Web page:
George Daly couldn’t sing well, his friends say, but he loved to anyway.
His favorite song to sing, according to his friends, was Frank Sinatra’s “New York, New York,” even though he hardly knew any of the words.
“It was a lot of mumbling the parts he didn’t know, and yelling the parts he did know,” Maura Barker, a sophomore and friend of Daly’s, said.
Now, Barker won’t be able to hear Daly sing. Police found Daly dead in his Ward Street apartment at 11:34 p.m. on Thursday, Feb. 12. Daly was a sophomore molecular biology major and a brother of Pi Kappa Alpha. He enjoyed playing baseball and basketball — according to his mother, Nancy Daly — and knew how to tear up a dance floor. Freshman year floormates thought of him as their “captain,” but, above all, those closest to Daly called him a true friend.
Nancy Daly wrote in an email that George was not only an avid sports fan who enjoyed the beach, music and traveling, but he also had people surrounding him who loved him.
“George was uniquely blessed with a large posse of close friends and a loving family who, in turn, were made better by his presence,” Nancy Daly said.
A person’s life is measured best by the impact he has on others, George’s sister Genny Daly, said at his funeral on Saturday, according to Nancy Daly’s email.
“No words exist that can fully express George’s impact on those around him, whether it was a passing interaction or a deep friendship,” Genny said in a statement at the funeral. “Talking to him gave you confidence in yourself and made you realize that there was always someone who saw the real you and accepted it.”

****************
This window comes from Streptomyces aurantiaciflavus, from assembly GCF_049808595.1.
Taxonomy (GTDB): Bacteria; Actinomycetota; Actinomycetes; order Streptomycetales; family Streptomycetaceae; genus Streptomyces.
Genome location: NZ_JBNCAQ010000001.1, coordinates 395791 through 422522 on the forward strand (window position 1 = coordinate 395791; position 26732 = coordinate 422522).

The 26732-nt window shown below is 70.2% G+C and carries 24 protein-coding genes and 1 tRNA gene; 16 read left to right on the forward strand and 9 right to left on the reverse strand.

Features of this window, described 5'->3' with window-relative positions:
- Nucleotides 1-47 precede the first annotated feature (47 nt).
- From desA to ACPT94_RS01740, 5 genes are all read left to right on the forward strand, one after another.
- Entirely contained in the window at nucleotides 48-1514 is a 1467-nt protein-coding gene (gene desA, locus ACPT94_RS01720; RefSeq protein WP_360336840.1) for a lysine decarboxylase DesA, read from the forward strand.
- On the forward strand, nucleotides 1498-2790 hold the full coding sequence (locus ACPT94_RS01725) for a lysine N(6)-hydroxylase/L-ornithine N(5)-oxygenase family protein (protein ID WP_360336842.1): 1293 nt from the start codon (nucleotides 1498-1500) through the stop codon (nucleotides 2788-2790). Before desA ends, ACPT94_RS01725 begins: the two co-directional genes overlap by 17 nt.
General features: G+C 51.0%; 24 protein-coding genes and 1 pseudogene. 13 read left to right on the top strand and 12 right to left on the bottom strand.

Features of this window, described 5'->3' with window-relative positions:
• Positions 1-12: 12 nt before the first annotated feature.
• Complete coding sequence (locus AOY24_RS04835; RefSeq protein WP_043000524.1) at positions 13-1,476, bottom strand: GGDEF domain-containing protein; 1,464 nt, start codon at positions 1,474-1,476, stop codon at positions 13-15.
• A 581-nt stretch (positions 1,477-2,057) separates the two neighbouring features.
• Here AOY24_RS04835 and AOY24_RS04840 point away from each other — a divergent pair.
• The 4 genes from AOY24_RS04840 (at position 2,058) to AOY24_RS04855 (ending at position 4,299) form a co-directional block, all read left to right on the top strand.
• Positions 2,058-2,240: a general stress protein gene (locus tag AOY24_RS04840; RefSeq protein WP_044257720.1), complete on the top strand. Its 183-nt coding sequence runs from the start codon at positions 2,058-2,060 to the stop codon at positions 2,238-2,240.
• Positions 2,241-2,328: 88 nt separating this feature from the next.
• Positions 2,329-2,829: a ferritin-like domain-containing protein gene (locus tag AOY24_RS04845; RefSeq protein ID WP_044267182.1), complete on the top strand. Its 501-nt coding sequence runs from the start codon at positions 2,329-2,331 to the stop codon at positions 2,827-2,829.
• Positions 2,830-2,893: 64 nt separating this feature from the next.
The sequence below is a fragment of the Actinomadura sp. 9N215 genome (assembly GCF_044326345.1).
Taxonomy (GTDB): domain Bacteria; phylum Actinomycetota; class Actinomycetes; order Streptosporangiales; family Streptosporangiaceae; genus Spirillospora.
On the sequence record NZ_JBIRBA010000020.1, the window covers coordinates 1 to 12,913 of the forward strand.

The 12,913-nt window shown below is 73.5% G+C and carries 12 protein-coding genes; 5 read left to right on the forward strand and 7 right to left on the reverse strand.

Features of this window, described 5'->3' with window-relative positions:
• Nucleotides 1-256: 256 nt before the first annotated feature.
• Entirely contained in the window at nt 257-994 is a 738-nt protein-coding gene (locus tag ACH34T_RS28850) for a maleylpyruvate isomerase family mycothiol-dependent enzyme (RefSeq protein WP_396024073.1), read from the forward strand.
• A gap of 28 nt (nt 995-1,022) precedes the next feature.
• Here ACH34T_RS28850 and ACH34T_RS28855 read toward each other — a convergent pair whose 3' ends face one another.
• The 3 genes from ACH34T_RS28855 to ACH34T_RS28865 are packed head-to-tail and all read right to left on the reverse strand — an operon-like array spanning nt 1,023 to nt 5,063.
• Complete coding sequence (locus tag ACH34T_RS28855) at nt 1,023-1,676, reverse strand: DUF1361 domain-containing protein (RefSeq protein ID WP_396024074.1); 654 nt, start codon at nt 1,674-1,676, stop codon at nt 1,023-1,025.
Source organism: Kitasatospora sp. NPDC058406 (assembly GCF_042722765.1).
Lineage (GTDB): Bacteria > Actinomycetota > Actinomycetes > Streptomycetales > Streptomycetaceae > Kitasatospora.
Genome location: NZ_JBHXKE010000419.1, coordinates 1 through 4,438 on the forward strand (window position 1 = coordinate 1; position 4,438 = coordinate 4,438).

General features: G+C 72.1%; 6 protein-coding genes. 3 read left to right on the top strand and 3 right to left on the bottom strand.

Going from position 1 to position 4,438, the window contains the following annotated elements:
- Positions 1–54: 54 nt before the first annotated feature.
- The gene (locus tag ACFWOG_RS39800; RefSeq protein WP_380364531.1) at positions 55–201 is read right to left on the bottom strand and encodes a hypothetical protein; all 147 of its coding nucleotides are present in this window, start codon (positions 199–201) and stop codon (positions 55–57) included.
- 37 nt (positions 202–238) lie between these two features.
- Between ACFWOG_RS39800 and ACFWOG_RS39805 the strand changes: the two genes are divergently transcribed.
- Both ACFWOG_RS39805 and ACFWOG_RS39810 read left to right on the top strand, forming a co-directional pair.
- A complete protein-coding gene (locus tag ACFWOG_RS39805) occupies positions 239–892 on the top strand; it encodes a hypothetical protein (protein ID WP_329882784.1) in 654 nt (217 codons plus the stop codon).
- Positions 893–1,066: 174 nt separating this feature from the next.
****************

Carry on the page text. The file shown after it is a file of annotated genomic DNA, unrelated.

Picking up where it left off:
Summer Jiries, a sophomore chemical engineering major, lived on the same floor as Daly last year and the two became close friends. Earlier this month, she decided to take a picture of him sleeping during what would be the last time the friends would see one another.
“It’s weird. I’ve seen him sleep a million times, but I decided to take a picture that time,” Jiries said.
She woke Daly up, exchanged “I love you’s” and left his apartment.
Michael Knarr, one of Daly’s floormates freshman year, said he and the others endearingly referred to him as “floor captain.”
“George electrified our lives with a blend of charisma, humor and kindness that lent light to the darkest of days,” Knarr, a sophomore nursing major, said. “I will keep him alive in both my heart and my memory, and I hope that everyone who knew him does the same.”
Daly held a special place in Mary Jacobs’ heart, too.
Jacobs met Daly during their sophomore year at Hunterdon Central Regional High School in Flemington, N.J. The two dated on and off throughout high school and had remained close with him at Pitt.
Jacobs, a sophomore neuroscience major, turned to Daly whenever she was in need.
“I don’t have words for this stuff. Every day is like a new emotion that you’ve never felt before,” she said. “But they’re not all bad. Sometimes I’ll wake up and say to him [in my head], ‘You’re such a sh*thead.’ But then I’ll laugh about it because he’s sitting right there being like, ‘I know, Mary.’”
As they grieve, the University will provide counseling for any friends or classmates who desire it, according to spokesman John Fedele.
“The University community is saddened by George Daly’s passing, and our thoughts are with his family and friends right now,” said Kenyon Bonner, interim vice provost and dean of students.